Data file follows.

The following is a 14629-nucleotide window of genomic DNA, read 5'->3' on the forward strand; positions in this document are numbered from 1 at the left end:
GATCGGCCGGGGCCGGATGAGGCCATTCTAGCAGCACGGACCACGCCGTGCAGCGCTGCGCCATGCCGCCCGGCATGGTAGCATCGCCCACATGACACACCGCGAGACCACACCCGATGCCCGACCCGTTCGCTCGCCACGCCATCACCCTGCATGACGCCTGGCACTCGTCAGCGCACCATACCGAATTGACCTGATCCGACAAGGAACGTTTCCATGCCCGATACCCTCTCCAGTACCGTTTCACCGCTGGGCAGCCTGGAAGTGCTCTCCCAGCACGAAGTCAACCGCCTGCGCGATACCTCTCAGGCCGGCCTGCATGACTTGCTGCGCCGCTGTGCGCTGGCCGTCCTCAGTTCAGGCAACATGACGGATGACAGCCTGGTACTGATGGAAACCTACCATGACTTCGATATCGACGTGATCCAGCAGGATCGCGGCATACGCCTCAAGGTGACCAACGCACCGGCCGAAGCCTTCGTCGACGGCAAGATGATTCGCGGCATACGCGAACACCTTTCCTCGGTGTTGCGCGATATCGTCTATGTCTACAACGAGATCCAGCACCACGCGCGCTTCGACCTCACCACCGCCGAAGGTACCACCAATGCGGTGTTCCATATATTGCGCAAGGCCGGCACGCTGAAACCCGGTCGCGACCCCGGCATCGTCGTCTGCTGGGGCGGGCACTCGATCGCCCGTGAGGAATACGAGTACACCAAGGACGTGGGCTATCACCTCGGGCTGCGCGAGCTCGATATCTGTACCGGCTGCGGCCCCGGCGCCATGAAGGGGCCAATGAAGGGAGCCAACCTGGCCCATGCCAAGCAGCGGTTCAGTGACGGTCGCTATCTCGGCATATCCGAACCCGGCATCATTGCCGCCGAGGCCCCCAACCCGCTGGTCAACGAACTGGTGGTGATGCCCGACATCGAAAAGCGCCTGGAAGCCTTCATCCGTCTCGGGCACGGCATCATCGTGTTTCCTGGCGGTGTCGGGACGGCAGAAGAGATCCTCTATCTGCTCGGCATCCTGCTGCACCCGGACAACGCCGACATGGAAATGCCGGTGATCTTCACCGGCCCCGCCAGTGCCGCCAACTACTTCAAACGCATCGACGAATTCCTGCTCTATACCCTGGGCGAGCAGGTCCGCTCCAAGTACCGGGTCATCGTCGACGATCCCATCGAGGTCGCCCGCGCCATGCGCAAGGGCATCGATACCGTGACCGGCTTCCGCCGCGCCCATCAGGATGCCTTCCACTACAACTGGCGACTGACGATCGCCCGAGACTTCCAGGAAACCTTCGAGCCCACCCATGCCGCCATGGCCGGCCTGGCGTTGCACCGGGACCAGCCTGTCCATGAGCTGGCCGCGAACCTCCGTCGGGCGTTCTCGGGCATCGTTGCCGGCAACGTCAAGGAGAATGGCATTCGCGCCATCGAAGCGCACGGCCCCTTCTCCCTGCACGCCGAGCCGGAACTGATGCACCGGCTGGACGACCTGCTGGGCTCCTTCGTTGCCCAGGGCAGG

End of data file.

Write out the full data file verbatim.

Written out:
The following is a 14629-nucleotide window of genomic DNA, read 5'->3' on the forward strand; positions in this document are numbered from 1 at the left end:
GATCGGCCGGGGCCGGATGAGGCCATTCTAGCAGCACGGACCACGCCGTGCAGCGCTGCGCCATGCCGCCCGGCATGGTAGCATCGCCCACATGACACACCGCGAGACCACACCCGATGCCCGACCCGTTCGCTCGCCACGCCATCACCCTGCATGACGCCTGGCACTCGTCAGCGCACCATACCGAATTGACCTGATCCGACAAGGAACGTTTCCATGCCCGATACCCTCTCCAGTACCGTTTCACCGCTGGGCAGCCTGGAAGTGCTCTCCCAGCACGAAGTCAACCGCCTGCGCGATACCTCTCAGGCCGGCCTGCATGACTTGCTGCGCCGCTGTGCGCTGGCCGTCCTCAGTTCAGGCAACATGACGGATGACAGCCTGGTACTGATGGAAACCTACCATGACTTCGATATCGACGTGATCCAGCAGGATCGCGGCATACGCCTCAAGGTGACCAACGCACCGGCCGAAGCCTTCGTCGACGGCAAGATGATTCGCGGCATACGCGAACACCTTTCCTCGGTGTTGCGCGATATCGTCTATGTCTACAACGAGATCCAGCACCACGCGCGCTTCGACCTCACCACCGCCGAAGGTACCACCAATGCGGTGTTCCATATATTGCGCAAGGCCGGCACGCTGAAACCCGGTCGCGACCCCGGCATCGTCGTCTGCTGGGGCGGGCACTCGATCGCCCGTGAGGAATACGAGTACACCAAGGACGTGGGCTATCACCTCGGGCTGCGCGAGCTCGATATCTGTACCGGCTGCGGCCCCGGCGCCATGAAGGGGCCAATGAAGGGAGCCAACCTGGCCCATGCCAAGCAGCGGTTCAGTGACGGTCGCTATCTCGGCATATCCGAACCCGGCATCATTGCCGCCGAGGCCCCCAACCCGCTGGTCAACGAACTGGTGGTGATGCCCGACATCGAAAAGCGCCTGGAAGCCTTCATCCGTCTCGGGCACGGCATCATCGTGTTTCCTGGCGGTGTCGGGACGGCAGAAGAGATCCTCTATCTGCTCGGCATCCTGCTGCACCCGGACAACGCCGACATGGAAATGCCGGTGATCTTCACCGGCCCCGCCAGTGCCGCCAACTACTTCAAACGCATCGACGAATTCCTGCTCTATACCCTGGGCGAGCAGGTCCGCTCCAAGTACCGGGTCATCGTCGACGATCCCATCGAGGTCGCCCGCGCCATGCGCAAGGGCATCGATACCGTGACCGGCTTCCGCCGCGCCCATCAGGATGCCTTCCACTACAACTGGCGACTGACGATCGCCCGAGACTTCCAGGAAACCTTCGAGCCCACCCATGCCGCCATGGCCGGCCTGGCGTTGCACCGGGACCAGCCTGTCCATGAGCTGGCCGCGAACCTCCGTCGGGCGTTCTCGGGCATCGTTGCCGGCAACGTCAAGGAGAATGGCATTCGCGCCATCGAAGCGCACGGCCCCTTCTCCCTGCACGCCGAGCCGGAACTGATGCACCGGCTGGACGACCTGCTGGGCTCCTTCGTTGCCCAGGGCAGG